Of all the shrines we visited on our trip to Japan, Fushimi Inari Taisha in Kyoto was my personal favorite.
|The torii gate at the entrance.|
Upon approaching this beautiful shrine, we could immediately see the color palette used throughout a lot of the site - red and white complemented by the green of large bamboo trees as well as other plants I couldn't identify. The huge red torii gate that greets visitors at the entrance was far from being the last one we would see there. In fact, the entire shrine is home to thousands of torii gates, many funded by donations from the patrons of the shrine.
|View of one set of torii gates from above.|
The multitudes of torii gates are in several areas lined up one after the other, creating an experience almost like walking through a tunnel of red painted wood or, in some places, grey stone, with glimpses of the surrounding forest showing through the gaps between the gates. The entire path winding through all the gates can take hours to traverse, but we were limited to only one hour. Peek-sensei advised us to walk as far as we could in 30 minutes, then turn around and retrace our steps in order to meet at the front torii gate at the designated time. I wanted to take my time, see the sights, and snap some pictures, so Billy and I didn't manage to make it very far before our time was up. (Billy is determined to go back on our next trip to Japan and walk all the way through, no matter how long it takes!)
|This is about the farthest point we reached.|
Another notable aspect of Fushimi Inari Taisha was the fox statues that were located throughout the shrine's ground. As I understand, these represent fox spirits, or kitsune, which are one of the many types of animals considered "messengers of gods" in Shinto beliefs. The kitsune in particular are closely associated with Fushimi Inari Taisha itself. The various fox statues we found there were all beautifully made and looked a little imposing.
|I like how this one seems to be looking right at you!|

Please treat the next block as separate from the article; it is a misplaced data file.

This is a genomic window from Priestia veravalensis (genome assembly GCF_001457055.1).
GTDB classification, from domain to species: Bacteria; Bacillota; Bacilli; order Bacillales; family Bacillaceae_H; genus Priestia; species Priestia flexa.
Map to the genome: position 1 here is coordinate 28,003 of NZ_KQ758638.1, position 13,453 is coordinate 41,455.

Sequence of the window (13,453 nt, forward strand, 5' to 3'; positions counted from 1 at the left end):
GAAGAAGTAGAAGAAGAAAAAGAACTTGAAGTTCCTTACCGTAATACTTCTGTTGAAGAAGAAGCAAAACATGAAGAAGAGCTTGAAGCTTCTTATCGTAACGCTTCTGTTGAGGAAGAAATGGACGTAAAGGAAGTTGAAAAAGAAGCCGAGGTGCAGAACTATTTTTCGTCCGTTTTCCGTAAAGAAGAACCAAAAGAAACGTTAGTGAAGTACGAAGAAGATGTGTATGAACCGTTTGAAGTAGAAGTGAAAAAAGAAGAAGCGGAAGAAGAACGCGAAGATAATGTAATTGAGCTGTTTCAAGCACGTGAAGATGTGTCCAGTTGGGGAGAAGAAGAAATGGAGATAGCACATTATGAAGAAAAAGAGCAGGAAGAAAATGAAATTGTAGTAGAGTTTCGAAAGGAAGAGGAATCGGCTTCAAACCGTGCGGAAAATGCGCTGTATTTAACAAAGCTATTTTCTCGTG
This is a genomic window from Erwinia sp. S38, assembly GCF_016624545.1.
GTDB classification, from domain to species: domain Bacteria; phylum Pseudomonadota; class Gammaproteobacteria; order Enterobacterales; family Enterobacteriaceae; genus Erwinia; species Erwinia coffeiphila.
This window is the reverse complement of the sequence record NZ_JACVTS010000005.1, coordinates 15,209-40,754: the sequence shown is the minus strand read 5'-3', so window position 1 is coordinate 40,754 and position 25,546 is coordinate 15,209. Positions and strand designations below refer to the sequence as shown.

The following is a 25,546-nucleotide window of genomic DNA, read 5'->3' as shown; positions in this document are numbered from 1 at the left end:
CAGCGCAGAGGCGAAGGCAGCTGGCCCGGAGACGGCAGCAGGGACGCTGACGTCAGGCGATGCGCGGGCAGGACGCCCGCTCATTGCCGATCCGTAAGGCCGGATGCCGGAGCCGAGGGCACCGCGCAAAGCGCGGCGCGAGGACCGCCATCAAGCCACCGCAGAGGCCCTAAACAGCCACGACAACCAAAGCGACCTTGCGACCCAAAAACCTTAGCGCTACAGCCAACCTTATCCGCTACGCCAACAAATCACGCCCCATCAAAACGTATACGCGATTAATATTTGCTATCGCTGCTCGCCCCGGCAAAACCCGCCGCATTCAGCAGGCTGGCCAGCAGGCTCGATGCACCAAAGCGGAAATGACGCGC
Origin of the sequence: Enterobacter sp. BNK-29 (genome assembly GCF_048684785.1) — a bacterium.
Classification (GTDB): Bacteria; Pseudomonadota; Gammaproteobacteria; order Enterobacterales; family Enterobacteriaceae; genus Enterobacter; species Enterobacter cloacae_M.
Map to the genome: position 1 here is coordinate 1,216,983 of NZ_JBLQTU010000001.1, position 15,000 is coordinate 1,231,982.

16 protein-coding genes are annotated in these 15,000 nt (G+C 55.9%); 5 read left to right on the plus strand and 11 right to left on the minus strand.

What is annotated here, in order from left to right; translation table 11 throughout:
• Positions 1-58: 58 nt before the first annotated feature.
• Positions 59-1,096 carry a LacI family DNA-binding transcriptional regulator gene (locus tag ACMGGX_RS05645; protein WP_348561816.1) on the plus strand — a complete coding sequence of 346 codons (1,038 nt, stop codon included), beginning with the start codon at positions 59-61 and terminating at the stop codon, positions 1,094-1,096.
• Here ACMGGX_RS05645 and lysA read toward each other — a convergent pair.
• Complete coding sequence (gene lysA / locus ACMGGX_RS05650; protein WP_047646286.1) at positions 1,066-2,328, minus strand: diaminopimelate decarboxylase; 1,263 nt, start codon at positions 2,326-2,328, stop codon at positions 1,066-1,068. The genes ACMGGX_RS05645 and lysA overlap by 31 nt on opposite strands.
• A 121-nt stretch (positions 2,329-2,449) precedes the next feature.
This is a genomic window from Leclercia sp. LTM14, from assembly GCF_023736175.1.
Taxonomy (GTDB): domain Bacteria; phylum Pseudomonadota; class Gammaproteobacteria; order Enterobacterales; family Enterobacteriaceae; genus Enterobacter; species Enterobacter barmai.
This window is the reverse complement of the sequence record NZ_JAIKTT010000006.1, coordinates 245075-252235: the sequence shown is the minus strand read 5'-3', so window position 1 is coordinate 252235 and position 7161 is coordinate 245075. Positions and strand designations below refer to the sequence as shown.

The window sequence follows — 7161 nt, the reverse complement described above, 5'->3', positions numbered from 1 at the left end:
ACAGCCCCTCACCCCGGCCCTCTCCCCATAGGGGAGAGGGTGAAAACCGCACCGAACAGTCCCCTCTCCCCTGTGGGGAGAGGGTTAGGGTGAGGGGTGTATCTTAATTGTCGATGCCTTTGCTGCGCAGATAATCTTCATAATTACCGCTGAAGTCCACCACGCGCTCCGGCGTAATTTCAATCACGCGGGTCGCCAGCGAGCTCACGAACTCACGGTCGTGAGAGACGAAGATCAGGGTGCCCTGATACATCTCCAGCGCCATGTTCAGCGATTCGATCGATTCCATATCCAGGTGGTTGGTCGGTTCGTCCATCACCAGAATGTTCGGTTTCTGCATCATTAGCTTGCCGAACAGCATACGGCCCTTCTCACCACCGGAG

Billy and I also stopped for a moment to sample some dried fruit at a vendor's stand in an open square. It was delicious, but with our limited budget, we couldn't find a package small enough for us to afford. -_-'
|When people come to pray at the shrine, they pull on the red and white ribbons to ring the bells at the top.|
|At this fountain near the shrine entrance, visitors wash their hands and mouths as a purification ritual.|
|Some of the smaller shrine structures.|
On the way back towards the entrance, we noticed that the backs of many of the smaller red wooden torii gates were inscribed with kanji and hiragana. Peek-sensei later explained that they listed donors who paid for each gate to be erected.
|Here you can see the inscriptions on the backs of the torii gates.|
When Billy and I arrived back at the front torii gate, some of the others from our group had already made it back, and were saying goodbye to a group of Japanese people we'd never met before. One of our friends turned around and pushed a small, warm object into my hand, saying something along the lines of "You've gotta try this!" After tasting the food, I recognized it as takoyaki, which I had tried before in the States, when my other Japanese teacher, Miho-sensei, had made it for us to try in class. Takoyaki tastes kind of like gooey bread with chunks of cooked octopus inside, and it was delicious both times I tried it. Only after I had eaten it did my friends inform me that they had been given the food by the group of strangers they had just been talking to. Of course, I wouldn't normally recommend eating food received from strangers, but we all turned out okay. ^_~
|A Shinto priest.|
|A miko, or shrine maiden.|
And that pretty much sums up my experience at my favorite shrine in Japan, Fushimi Inari Taisha. Thanks for reading, and keep an eye out for some more of my favorite shrines and temples!
P.S. - Click here for the full list of Japan series posts!